The fact that gold is a pretty shiny yellow is merely a bonus. These practical reasons are why it has been the universal sign of value and wealth for so many centuries. 

Gold is often seen as the money prior to the existing money system we have (paper notes, debit cards). The existing money system used to be tied to gold (until 1932 in Australia, 1971 in the US) - this is where the term "The Gold Standard" came from - where for every bit of cash printed, there was gold held in the treasury for it.

The way it is viewed, gold is the great constant in the financial system which isn't affected by inflation (theoretically - if you take out the short term changes in price). If you had an ounce of gold 100 years ago, you could probably buy roughly the same thing with it now. 

This makes it perform well in times of very low inflation (or deflation) as well as extreme inflation (hyper inflation). 
Just in case....
Australians my age (see; the so-called ‘lazy’ millennial generation) have never really experienced a recession (the last one was early 1990's).  We have no idea what one would be like. 

Australia is a lucky country, but eventually we will fall into a recession. It may not be for some time (my guess is 8-10 years), but when it hits, it is going to hit our economy like a freight train. 

If there is a recession, people flock to cash and if it is more severe, gold. These are seen as assets which preserve capital and thus, are safer. 

Put it this way, if everyone wants to sell their shares or houses and there isn't enough money to go around, cash becomes scarce and thus, valuable. If faith in Australia's economy drops, other currencies may be more appealing.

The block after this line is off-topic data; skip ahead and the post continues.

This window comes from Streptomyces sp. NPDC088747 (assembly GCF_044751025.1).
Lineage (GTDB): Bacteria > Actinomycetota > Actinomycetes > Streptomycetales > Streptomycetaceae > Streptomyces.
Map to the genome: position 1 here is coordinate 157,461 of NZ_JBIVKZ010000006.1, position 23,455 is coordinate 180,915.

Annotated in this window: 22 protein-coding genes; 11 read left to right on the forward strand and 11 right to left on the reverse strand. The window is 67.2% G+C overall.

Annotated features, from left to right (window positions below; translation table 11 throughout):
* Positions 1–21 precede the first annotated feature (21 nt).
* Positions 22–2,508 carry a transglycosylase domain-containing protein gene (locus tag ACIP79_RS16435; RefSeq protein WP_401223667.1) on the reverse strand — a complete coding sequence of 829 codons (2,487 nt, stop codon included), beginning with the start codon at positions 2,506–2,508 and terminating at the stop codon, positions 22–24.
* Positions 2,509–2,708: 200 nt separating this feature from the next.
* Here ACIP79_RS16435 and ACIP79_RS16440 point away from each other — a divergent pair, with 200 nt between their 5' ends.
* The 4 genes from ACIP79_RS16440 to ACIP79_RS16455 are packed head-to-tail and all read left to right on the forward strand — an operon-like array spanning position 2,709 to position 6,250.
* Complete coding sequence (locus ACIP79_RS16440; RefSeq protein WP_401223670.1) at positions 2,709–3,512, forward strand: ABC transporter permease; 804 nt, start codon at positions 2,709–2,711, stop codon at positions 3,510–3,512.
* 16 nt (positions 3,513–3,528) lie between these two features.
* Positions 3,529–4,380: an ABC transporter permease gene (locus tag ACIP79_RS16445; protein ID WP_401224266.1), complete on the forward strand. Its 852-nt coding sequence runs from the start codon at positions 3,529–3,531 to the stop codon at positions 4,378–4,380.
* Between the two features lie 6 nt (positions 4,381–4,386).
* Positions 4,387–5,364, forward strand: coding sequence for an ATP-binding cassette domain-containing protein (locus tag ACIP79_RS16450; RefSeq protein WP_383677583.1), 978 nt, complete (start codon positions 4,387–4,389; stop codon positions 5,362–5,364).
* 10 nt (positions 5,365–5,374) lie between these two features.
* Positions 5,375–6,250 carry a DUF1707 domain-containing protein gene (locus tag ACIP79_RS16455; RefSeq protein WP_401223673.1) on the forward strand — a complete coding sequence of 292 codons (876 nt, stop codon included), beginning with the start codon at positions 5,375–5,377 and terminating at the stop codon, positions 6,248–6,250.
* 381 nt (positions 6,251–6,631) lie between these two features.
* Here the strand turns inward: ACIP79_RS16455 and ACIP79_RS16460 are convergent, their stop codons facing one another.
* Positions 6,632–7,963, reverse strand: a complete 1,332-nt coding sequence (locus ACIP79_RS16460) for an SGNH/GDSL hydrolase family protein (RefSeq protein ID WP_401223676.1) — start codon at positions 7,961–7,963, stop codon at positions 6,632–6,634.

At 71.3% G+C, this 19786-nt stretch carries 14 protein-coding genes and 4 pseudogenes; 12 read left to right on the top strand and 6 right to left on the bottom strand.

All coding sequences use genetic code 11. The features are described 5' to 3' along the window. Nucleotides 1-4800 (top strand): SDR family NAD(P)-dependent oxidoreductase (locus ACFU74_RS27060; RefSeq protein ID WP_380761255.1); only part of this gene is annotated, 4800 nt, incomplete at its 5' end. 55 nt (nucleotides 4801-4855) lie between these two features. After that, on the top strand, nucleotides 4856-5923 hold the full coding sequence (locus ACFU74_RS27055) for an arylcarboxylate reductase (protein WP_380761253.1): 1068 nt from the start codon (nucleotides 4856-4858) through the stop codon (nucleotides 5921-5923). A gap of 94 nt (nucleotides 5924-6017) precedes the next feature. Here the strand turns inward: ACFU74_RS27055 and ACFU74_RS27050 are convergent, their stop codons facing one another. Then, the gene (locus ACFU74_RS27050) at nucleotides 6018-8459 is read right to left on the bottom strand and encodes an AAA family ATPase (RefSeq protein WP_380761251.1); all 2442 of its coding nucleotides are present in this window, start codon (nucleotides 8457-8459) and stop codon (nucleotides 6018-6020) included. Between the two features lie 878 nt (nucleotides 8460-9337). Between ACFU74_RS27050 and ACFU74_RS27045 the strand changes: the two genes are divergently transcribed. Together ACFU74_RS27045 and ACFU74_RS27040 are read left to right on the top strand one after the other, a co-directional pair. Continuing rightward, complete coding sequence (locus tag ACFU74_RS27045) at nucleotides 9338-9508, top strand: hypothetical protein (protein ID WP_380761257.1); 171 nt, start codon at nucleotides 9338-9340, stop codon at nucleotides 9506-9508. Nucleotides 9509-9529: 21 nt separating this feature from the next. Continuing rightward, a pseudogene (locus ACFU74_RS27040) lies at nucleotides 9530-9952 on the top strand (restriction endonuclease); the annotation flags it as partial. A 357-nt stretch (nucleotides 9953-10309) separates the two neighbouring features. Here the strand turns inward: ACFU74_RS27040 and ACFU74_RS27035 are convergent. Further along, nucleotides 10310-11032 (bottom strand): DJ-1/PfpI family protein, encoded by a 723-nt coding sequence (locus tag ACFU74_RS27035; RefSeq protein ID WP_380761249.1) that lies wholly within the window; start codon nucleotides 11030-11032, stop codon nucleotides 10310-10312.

If you've ever been to a country where they have a weak currency, you may see that they accept and even prefer US Dollars (or AUD) over their own currency.

But, if the crisis happens to be worldwide (like the GFC was) and faith in the US dollar drops as well, gold is the next stop. 

This is also why gold tends to increase in price if there is an uncertain event approaching i.e. when North Korean war looked inevitable, or just before Trump became US President. Gold is in demand when there are too many unknowns. 
On the Chinese and Russians...
One of the theories out there is that the US dollar will fade in importance when the next major crisis hits. With the amount of national debt they have, this is could be the case.

The US spent a lot of its financial arsenal fighting the GFC when this occurred in 2008. If another worldwide financial crisis were to strike again, the International Monetary Fund (IMF) may be the one to do the bailing out through special assets known as a Special Drawing Rights (SDRs).

SDRs are a ‘basket’ of currencies issued by the International Monetary Fund (IMF) and is comprised of the following makeup:
sdr, yuan
Note the recent inclusion of Chinese Yuan. 

It is no secret that the Chinese and Russians governments have been buying gold by the truckload for the last few decade and a half. 

China 'officially' had 400 tonnes of gold in 2001. The last report was early 2017 which had them at around 1800 tonnes. At a guess, this would be over 2000 tonnes now, the same as Russia.

To compare, the US government only has around 8000 tonnes of gold (FYI Australia has a measly 72 tonnes).
Russia and china gold
Are these two economies positioning themselves to be bigger players in the world financial system by stocking gold?